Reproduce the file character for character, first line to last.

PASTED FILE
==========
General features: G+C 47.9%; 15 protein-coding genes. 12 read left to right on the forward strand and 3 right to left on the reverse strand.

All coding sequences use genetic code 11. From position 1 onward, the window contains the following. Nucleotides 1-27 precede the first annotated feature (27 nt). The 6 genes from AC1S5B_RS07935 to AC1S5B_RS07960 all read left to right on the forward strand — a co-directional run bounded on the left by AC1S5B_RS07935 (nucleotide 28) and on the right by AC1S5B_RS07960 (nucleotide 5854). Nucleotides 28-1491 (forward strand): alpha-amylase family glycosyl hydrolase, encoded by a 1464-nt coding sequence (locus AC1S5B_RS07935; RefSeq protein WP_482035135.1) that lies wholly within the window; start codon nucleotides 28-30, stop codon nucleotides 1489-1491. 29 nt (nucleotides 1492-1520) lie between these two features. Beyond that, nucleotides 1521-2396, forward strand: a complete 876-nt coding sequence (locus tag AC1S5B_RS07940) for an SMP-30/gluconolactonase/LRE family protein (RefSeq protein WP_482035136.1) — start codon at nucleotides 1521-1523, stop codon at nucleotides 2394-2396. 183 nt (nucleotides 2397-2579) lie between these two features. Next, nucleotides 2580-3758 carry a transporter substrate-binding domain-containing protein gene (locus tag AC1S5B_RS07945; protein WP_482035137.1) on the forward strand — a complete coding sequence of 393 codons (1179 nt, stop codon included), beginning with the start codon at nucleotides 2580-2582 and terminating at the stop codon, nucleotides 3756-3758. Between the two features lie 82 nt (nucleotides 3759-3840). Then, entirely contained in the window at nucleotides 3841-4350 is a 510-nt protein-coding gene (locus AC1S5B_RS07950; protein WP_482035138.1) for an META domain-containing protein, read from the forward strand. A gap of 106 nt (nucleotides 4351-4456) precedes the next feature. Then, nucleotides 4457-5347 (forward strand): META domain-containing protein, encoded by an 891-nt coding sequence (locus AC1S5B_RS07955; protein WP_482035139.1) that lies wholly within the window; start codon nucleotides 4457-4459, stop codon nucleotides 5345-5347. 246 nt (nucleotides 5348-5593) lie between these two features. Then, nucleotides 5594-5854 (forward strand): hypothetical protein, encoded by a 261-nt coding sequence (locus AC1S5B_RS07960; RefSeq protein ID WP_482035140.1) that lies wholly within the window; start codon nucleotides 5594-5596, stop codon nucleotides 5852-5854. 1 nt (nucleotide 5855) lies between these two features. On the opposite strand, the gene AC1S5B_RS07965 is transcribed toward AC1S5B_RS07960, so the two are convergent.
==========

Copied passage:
General features: G+C 47.9%; 15 protein-coding genes. 12 read left to right on the forward strand and 3 right to left on the reverse strand.

All coding sequences use genetic code 11. From position 1 onward, the window contains the following. Nucleotides 1-27 precede the first annotated feature (27 nt). The 6 genes from AC1S5B_RS07935 to AC1S5B_RS07960 all read left to right on the forward strand — a co-directional run bounded on the left by AC1S5B_RS07935 (nucleotide 28) and on the right by AC1S5B_RS07960 (nucleotide 5854). Nucleotides 28-1491 (forward strand): alpha-amylase family glycosyl hydrolase, encoded by a 1464-nt coding sequence (locus AC1S5B_RS07935; RefSeq protein WP_482035135.1) that lies wholly within the window; start codon nucleotides 28-30, stop codon nucleotides 1489-1491. 29 nt (nucleotides 1492-1520) lie between these two features. Beyond that, nucleotides 1521-2396, forward strand: a complete 876-nt coding sequence (locus tag AC1S5B_RS07940) for an SMP-30/gluconolactonase/LRE family protein (RefSeq protein WP_482035136.1) — start codon at nucleotides 1521-1523, stop codon at nucleotides 2394-2396. 183 nt (nucleotides 2397-2579) lie between these two features. Next, nucleotides 2580-3758 carry a transporter substrate-binding domain-containing protein gene (locus tag AC1S5B_RS07945; protein WP_482035137.1) on the forward strand — a complete coding sequence of 393 codons (1179 nt, stop codon included), beginning with the start codon at nucleotides 2580-2582 and terminating at the stop codon, nucleotides 3756-3758. Between the two features lie 82 nt (nucleotides 3759-3840). Then, entirely contained in the window at nucleotides 3841-4350 is a 510-nt protein-coding gene (locus AC1S5B_RS07950; protein WP_482035138.1) for an META domain-containing protein, read from the forward strand. A gap of 106 nt (nucleotides 4351-4456) precedes the next feature. Then, nucleotides 4457-5347 (forward strand): META domain-containing protein, encoded by an 891-nt coding sequence (locus AC1S5B_RS07955; protein WP_482035139.1) that lies wholly within the window; start codon nucleotides 4457-4459, stop codon nucleotides 5345-5347. 246 nt (nucleotides 5348-5593) lie between these two features. Then, nucleotides 5594-5854 (forward strand): hypothetical protein, encoded by a 261-nt coding sequence (locus AC1S5B_RS07960; RefSeq protein ID WP_482035140.1) that lies wholly within the window; start codon nucleotides 5594-5596, stop codon nucleotides 5852-5854. 1 nt (nucleotide 5855) lies between these two features. On the opposite strand, the gene AC1S5B_RS07965 is transcribed toward AC1S5B_RS07960, so the two are convergent.